- The earth’s tectonic plates move constantly.
- This constancy of movement is the trigger behind earthquakes and volcanic eruptions.
- It’s the same reason why Mt Everest is still growing 10 mm per year.
People everywhere are spellbound by the shaking of the ground. What’s even more fascinating is that earthquakes are a common occurrence.
Here’s one interesting fact: about 20,000 earthquakes are located around the globe each year — or approximately 55 per day — according to the National Earthquake Information Centre, under the US Geological Service (USGS).
A higher estimate, however, states that about 500,000 detectable earthquakes happen each year — 100,000 of those can be felt — and about 100 of them cause damage.
What causes earthquakes?
It goes back to tectonic plates: they are always moving, albeit only slowly, but do get stuck at their edges due to friction. Earthquakes occur due to a sudden slip on a fault — or a sudden release of stress along faults — in the earth’s crust.
As these plates continue to move, it leads to a steady build-up of pressure in the rock strata on both sides of a fault — until the stress becomes so great that it is released in a sudden, jerky movement.
An earthquake releases energy in “waves”, measured using the Richter scale. These waves travel through the earth’s crust and cause the shaking that we feel.
Why is the Pacific Rim called the ‘Ring of Fire’?
The “Pacific Ring of Fire” is near the “earthquake belt” — so called because more than 80 per cent of the total of about 1,450 active volcanoes are concentrated in this region.
It’s also known as the “Rim of Fire”, where volcanic eruptions and earthquakes occur regularly.
The Pacific Ocean floor forms a massive plate, which also includes the western side of the Americas. The Pacific Plate “grinds” northwestward past the North American Plate at a rate of about two inches per year.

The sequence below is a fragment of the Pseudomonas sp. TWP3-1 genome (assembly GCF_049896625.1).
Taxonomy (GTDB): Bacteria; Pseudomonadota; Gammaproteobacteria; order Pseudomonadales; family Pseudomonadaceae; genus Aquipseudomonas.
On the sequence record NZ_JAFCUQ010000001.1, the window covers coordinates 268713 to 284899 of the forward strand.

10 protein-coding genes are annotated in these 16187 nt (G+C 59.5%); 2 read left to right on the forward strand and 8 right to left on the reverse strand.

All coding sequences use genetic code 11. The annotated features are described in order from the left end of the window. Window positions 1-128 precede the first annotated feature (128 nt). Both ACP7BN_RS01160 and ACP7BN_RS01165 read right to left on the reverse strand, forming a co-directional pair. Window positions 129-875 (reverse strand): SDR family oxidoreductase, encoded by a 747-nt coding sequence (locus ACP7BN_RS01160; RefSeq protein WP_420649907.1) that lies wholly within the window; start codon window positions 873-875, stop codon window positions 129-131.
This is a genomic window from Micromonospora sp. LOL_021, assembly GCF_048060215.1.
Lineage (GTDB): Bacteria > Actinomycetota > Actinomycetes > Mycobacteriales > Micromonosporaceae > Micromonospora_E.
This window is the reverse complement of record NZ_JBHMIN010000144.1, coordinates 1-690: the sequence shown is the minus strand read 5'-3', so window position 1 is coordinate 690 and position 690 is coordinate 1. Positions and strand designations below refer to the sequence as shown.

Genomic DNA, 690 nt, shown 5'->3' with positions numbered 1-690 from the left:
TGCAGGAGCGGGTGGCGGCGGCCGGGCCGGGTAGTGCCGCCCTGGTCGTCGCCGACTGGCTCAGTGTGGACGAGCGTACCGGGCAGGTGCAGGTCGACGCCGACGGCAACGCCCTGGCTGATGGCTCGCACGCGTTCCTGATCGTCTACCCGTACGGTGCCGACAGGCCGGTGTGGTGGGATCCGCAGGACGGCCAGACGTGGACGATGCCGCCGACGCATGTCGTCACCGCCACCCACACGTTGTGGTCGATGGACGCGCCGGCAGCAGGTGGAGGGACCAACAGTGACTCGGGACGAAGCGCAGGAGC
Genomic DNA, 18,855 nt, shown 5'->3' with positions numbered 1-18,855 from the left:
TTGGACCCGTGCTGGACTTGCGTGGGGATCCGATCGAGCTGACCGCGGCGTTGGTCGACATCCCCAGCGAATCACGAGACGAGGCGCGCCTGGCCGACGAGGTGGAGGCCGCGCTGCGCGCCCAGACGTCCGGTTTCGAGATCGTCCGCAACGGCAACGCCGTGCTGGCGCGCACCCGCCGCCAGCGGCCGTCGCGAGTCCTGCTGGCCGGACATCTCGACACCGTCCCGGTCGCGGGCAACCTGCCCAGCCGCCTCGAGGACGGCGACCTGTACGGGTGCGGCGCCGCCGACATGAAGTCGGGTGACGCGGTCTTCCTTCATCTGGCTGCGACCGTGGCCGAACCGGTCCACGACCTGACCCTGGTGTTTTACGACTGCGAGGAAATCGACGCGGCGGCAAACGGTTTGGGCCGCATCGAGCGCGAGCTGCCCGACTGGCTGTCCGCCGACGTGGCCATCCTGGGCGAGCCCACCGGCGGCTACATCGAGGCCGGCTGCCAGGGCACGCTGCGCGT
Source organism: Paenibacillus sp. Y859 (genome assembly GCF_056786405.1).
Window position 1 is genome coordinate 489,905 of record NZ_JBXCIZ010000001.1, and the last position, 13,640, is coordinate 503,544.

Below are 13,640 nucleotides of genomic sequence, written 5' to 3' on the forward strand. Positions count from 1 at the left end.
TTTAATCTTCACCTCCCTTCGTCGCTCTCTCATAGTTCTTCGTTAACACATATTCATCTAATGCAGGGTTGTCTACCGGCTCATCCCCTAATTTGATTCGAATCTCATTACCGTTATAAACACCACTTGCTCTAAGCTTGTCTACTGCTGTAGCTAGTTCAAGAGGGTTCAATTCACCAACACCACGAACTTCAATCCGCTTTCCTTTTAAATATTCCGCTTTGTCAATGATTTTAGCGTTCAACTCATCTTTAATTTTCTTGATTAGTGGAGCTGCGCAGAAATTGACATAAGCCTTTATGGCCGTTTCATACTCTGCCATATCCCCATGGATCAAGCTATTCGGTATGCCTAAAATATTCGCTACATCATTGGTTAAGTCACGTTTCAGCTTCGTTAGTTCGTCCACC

Parts of the San Andreas Fault system adapt to this movement by constant “creep” resulting in many tiny shocks and a few moderate earth tremors.
WHAT ARE THE COUNTRIES WITHIN THIS ‘RING’?
Papua New Guinea
Why isn’t there an “Atlantic Ring of Fire”, or around other oceans?
The “Pacific Ring of Fire” is a vast area, the largest ocean in the world. This rim sees active plate tectonic movements and collisions of “lithospheric” — oceanic crust with part of the upper mantle — plates.
It is through this constant movement of tectonic plates, that oceanic trenches, earthquakes, mountains and volcanoes arise.
Compared to the Pacific, however, things are much quieter in the Atlantic. While the Mid-Atlantic Ridge (which has formed Iceland) is the third most prominent earthquake belt, the Atlantic’s oceanic lithospheric plate has not begun to sink along the margins — yet, according to science site phys.org.
One estimate states that it would take another 20 million years before the continents around the Atlantic would develop active continental margins — enough to produce more earthquakes and kick up volcanic eruptions.
How do tectonic plate collisions create volcanoes and quakes?
As tectonic plates collide, the impact can be either of the two scenarios:
- The edges of one or both plates can buckle up into a mountain range;
- One of the plates may bend down into a deep seafloor trench.
A “chain” of volcanoes often forms parallel to convergent plate boundaries, and powerful earthquakes are common along these boundaries.
About 80 per cent of volcanoes occur along subduction zones, and 15 percent occur along rift zones. That’s when the “real” fully-active subduction zones will be formed.
How many volcanoes are there in the world?
Currently, there are about 1,450 known active or potentially active volcanoes around the world. This does not include the continuous belts of volcanoes on the ocean floor at places like the Mid-Atlantic Ridge. More than 3 out of 10 volcanoes — about 500 of 1,450 — have erupted in historical time.
What do volcanoes have to do with earthquakes?
They are both caused by the earth’s tectonic plate movements, which results in heat and energy releasing from the Earth’s core. Earthquakes can trigger volcanic eruptions through tectonic plate movements. Similarly, volcanoes can trigger earthquakes through the movement of magma within a volcano.
Mt Pinatubo, the second-largest volcanic eruption of the 20th century, is on the island of Luzon in the Philippines, an hour by car from Manila. About 800 people were killed and 100,000 became homeless when it erupted in 1991.
The events of the 1991 Mount Pinatubo eruption began in July 1990, when a magnitude 7.8 earthquake occurred 100 kilometers (62 miles) northeast of the volcano’s region, and was determined to result in its “reawakening”.